, University of California, Santa Cruz; Kathleen Vigness-Raposa , Marine Acoustics, Inc.
The deep is dark, but not silent; it’s alive with sounds. Whales and other marine mammals, fish, and even some invertebrates depend on sound, which travels much farther in water than light does. The animals use sound to find food and mates, to avoid predators, and to communicate. They face a growing problem: Man-made noise is drowning them out. “For many of these animals it’s as if they live in cities,” says marine scientist Brandon Southall, former director of the National Oceanic and Atmospheric Administration’s (NOAA) ocean acoustics program.
Two years ago the problem made it to the U.S. Supreme Court, in a case that might have been called U.S. Navy v. Whales. The Court’s decision protected the right of naval vessels to test submarine-hunting sonar systems, whose intense sound pulses have been linked to several mass whale strandings. But the Navy is not the lone villain. Oil company ships towing arrays of air guns fire round-the-clock fusillades loud enough to locate oil buried under the seafloor—and also to be heard hundreds of miles away. Undersea construction operations drive piles into the seafloor and blast holes in it with explosives.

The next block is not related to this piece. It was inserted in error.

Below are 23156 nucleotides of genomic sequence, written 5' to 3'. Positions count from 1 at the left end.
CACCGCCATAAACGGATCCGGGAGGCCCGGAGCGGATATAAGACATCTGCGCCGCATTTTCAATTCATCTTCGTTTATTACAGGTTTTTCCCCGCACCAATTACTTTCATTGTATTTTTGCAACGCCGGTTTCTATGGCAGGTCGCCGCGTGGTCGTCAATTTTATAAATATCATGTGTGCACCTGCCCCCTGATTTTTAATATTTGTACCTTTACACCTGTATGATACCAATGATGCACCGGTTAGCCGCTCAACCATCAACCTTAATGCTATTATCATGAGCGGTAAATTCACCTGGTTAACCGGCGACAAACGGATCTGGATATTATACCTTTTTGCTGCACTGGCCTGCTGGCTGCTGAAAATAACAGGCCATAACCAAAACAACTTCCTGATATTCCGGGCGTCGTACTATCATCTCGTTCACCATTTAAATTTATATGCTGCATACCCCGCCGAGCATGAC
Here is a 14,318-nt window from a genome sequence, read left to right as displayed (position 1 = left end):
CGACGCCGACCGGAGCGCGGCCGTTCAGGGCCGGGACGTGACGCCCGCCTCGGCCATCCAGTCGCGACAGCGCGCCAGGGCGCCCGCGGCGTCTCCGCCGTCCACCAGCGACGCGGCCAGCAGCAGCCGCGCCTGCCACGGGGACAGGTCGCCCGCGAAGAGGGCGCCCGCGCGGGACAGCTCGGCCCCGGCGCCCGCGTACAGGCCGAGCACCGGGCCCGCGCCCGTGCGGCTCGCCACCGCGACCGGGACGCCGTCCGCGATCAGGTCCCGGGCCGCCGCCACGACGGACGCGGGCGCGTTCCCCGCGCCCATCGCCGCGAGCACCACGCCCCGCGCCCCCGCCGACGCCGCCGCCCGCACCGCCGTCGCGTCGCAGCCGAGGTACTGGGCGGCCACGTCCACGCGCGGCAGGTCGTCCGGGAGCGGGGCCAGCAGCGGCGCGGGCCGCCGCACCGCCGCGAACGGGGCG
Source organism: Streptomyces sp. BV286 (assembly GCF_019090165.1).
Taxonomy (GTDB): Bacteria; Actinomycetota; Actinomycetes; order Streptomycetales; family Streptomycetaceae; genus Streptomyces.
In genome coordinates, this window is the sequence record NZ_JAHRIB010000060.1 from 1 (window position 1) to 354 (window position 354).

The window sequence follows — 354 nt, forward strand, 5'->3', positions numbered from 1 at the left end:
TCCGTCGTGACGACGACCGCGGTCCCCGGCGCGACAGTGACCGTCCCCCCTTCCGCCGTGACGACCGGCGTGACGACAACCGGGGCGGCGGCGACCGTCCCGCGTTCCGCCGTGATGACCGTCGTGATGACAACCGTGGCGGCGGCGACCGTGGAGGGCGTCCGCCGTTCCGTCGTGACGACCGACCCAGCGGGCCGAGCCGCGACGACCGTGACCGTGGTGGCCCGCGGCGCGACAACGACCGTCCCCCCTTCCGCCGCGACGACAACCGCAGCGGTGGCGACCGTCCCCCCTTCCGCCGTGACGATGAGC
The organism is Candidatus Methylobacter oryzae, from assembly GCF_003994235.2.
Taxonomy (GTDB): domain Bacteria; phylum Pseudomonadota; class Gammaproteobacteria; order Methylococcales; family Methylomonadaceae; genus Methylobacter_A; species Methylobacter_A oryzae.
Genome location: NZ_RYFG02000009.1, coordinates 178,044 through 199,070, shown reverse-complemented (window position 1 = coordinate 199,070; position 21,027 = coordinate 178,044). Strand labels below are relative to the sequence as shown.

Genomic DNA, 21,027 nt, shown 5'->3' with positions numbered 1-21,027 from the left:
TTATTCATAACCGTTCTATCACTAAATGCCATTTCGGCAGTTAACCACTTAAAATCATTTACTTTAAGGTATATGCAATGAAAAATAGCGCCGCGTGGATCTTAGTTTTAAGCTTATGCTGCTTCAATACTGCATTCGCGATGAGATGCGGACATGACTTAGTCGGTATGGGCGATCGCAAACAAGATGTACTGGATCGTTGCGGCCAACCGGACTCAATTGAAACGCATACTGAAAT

And most of the rising tide of noise—a hundredfold increase since 1960, in many areas—is created simply by the dramatic growth in shipping traffic. “Shipping noise is always there,” Southall says. “It doesn’t have to be lethal to be problematic over time.” The problem is getting steadily worse for another reason. As we’re making more noise, we’re also making the ocean better at transmitting it. Seawater is absorbing less sound as carbon dioxide from fossil-fuel burning seeps into the ocean and acidifies it.